Skip to main content
eScholarship
Open Access Publications from the University of California

Myosin Light Chain Kinase Signaling in Endothelial Barrier Dysfunction

  • Author(s): Rigor, Robert R, Ph.D.
  • et al.
Abstract

Microvascular barrier dysfunction is a serious problem that occurs in many inflammatory conditions, including sepsis, trauma, ischemia-reperfusion injury, cardiovascular disease, and diabetes. Barrier dysfunction permits extravasation of serum components into the surrounding tissue, leading to edema formation and organ failure. The basis for microvascular barrier dysfunction is hyperpermeability at endothelial cell-cell junctions. Endothelial hyperpermeability is increased by actomyosin contractile activity in response to phosphorylation of myosin light chain by myosin light chain kinase (MLCK). MLCK-dependent endothelial hyperpermeability occurs in response to inflammatory mediators (e.g., activated neutrophils, thrombin, histamine, tumor necrosis factor alpha, etc.), through multiple cell signaling pathways and signaling molecules (e.g., Ca(++) , protein kinase C, Src kinase, nitric oxide synthase, etc.). Other signaling molecules protect against MLCK-dependent hyperpermeability (e.g., sphingosine-1-phosphate or cAMP). In addition, individual MLCK isoforms play specific roles in endothelial barrier dysfunction, suggesting that isoform-specific inhibitors could be useful for treating inflammatory disorders and preventing multiple organ failure. Because endothelial barrier dysfunction depends upon signaling through MLCK in many instances, MLCK-dependent signaling comprises multiple potential therapeutic targets for preventing edema formation and multiple organ failure. The following review is a discussion of MLCK-dependent mechanisms and cell signaling events that mediate endothelial hyperpermeability.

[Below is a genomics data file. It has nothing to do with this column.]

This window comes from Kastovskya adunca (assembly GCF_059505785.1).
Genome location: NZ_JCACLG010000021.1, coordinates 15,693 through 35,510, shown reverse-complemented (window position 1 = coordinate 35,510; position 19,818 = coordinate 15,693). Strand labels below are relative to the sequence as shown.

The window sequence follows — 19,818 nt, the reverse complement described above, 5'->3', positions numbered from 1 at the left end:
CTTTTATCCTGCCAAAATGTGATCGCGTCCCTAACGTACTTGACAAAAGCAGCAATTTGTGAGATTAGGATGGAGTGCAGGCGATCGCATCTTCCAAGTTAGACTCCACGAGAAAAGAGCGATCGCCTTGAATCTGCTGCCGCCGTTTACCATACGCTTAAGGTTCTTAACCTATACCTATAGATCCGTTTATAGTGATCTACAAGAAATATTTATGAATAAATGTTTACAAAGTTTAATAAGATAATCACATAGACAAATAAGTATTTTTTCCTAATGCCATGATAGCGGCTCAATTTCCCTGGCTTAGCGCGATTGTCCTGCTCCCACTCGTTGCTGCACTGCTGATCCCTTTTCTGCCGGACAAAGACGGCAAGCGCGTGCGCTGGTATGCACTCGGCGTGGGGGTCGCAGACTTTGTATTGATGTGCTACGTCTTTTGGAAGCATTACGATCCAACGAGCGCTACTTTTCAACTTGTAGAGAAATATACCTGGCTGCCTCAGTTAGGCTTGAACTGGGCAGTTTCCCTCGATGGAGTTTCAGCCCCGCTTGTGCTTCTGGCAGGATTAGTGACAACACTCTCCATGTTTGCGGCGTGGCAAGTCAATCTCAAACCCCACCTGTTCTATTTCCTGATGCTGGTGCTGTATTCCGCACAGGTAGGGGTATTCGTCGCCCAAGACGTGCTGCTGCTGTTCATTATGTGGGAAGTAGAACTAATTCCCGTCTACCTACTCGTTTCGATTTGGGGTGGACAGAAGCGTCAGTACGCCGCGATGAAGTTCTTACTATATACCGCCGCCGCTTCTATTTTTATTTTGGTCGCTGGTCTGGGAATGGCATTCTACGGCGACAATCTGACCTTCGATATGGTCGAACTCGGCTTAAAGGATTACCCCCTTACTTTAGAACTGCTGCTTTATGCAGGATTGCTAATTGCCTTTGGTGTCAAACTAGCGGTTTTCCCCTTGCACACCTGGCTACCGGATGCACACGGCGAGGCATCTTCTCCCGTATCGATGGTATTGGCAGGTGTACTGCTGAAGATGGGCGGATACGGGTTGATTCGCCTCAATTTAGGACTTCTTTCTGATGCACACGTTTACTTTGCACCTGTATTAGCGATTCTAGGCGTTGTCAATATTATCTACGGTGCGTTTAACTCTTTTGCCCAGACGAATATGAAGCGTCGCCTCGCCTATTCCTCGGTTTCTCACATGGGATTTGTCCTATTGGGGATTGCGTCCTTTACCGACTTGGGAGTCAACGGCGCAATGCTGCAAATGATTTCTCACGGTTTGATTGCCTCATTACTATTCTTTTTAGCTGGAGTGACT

Many UC-authored scholarly publications are freely available on this site because of the UC Academic Senate's Open Access Policy. Let us know how this access is important for you.

Main Content
Current View